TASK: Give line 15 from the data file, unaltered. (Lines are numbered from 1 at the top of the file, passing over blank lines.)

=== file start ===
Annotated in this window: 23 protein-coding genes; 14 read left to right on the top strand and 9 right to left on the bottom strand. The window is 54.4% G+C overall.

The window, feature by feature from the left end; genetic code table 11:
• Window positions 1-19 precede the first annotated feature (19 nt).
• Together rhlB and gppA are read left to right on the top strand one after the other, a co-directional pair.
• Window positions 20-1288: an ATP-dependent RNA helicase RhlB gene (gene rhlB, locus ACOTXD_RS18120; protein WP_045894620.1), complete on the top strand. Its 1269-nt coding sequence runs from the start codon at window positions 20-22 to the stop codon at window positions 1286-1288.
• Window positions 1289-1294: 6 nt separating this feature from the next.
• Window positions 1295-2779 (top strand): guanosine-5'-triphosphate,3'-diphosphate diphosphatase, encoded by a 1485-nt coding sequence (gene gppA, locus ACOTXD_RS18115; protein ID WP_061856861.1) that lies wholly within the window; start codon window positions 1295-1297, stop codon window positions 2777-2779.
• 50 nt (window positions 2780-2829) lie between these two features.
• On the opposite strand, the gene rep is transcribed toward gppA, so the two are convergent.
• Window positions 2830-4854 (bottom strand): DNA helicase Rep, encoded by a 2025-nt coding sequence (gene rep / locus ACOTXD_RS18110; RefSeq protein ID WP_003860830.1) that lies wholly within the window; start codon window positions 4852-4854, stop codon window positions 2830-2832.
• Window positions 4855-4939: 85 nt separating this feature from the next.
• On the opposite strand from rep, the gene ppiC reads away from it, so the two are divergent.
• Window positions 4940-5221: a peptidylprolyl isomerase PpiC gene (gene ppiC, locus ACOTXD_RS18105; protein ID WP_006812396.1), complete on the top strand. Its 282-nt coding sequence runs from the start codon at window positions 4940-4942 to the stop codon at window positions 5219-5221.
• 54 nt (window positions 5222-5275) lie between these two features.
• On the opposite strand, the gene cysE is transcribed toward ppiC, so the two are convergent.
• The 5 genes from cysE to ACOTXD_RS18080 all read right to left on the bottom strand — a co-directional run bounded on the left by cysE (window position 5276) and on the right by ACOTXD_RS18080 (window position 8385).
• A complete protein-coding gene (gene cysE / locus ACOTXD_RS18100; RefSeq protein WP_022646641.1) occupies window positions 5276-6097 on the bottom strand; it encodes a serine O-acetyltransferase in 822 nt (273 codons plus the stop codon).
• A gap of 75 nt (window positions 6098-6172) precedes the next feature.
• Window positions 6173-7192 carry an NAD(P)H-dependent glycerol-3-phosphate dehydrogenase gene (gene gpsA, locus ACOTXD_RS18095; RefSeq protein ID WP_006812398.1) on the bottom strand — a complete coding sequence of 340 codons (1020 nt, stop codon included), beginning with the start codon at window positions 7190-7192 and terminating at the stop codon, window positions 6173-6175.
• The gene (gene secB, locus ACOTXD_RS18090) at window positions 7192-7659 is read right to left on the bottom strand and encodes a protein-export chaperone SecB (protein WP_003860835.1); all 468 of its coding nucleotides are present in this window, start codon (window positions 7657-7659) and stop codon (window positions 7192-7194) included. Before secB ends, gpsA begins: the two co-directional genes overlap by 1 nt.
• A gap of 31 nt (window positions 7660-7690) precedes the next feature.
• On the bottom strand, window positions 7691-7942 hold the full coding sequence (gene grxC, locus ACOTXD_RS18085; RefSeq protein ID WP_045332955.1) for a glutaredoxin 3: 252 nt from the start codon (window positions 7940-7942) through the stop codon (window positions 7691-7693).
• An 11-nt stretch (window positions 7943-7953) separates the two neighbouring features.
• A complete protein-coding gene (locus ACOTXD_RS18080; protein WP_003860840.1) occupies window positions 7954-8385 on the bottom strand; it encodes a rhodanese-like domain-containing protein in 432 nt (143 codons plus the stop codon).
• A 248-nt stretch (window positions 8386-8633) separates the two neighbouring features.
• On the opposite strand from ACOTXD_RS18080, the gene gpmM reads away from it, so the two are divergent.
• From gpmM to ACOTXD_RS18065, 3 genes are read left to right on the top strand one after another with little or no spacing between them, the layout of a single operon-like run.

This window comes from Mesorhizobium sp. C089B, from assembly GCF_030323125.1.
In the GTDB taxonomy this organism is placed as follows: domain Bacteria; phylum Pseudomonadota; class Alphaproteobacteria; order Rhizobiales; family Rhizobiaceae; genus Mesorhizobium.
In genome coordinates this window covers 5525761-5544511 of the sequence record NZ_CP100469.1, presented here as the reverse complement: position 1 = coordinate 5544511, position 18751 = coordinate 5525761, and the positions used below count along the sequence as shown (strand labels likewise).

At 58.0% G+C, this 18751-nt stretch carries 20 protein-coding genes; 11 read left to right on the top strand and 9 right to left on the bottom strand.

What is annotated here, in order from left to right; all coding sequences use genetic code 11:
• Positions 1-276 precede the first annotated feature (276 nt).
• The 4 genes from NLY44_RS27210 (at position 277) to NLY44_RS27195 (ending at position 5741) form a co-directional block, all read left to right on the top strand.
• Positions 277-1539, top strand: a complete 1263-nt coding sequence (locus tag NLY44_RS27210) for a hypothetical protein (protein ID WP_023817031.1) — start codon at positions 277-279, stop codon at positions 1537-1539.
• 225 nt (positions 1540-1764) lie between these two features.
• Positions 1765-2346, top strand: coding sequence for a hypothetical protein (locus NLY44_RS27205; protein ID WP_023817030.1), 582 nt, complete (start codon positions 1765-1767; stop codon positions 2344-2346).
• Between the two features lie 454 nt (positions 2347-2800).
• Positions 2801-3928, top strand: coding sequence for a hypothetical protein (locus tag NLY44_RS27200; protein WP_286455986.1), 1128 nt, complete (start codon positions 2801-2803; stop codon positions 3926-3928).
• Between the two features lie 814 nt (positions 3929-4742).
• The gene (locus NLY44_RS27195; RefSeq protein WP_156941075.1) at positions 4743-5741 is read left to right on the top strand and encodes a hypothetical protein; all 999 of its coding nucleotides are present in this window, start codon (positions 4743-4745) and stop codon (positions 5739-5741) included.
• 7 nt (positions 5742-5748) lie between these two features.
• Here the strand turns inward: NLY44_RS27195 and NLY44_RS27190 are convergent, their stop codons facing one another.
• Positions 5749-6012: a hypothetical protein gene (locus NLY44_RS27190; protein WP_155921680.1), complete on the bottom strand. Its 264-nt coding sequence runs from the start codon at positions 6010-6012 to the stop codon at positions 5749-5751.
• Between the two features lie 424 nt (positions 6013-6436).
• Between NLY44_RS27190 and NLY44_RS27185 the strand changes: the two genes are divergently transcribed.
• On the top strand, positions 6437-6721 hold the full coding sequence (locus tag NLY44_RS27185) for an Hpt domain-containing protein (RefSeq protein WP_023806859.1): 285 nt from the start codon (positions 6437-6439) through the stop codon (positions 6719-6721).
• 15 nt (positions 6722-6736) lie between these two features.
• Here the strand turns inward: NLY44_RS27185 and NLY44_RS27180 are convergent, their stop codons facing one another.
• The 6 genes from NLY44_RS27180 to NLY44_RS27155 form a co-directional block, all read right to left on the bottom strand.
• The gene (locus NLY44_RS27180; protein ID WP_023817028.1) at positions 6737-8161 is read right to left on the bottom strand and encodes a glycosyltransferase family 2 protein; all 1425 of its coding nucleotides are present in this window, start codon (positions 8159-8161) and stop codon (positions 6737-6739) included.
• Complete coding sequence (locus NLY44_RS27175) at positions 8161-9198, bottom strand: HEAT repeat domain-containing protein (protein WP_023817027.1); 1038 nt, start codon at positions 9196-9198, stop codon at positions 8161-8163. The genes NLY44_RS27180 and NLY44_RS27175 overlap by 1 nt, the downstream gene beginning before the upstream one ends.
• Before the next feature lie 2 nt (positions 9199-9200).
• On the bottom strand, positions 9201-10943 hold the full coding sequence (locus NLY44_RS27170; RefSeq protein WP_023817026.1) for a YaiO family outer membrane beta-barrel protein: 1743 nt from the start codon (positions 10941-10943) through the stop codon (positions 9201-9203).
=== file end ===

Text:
• On the opposite strand, the gene cysE is transcribed toward ppiC, so the two are convergent.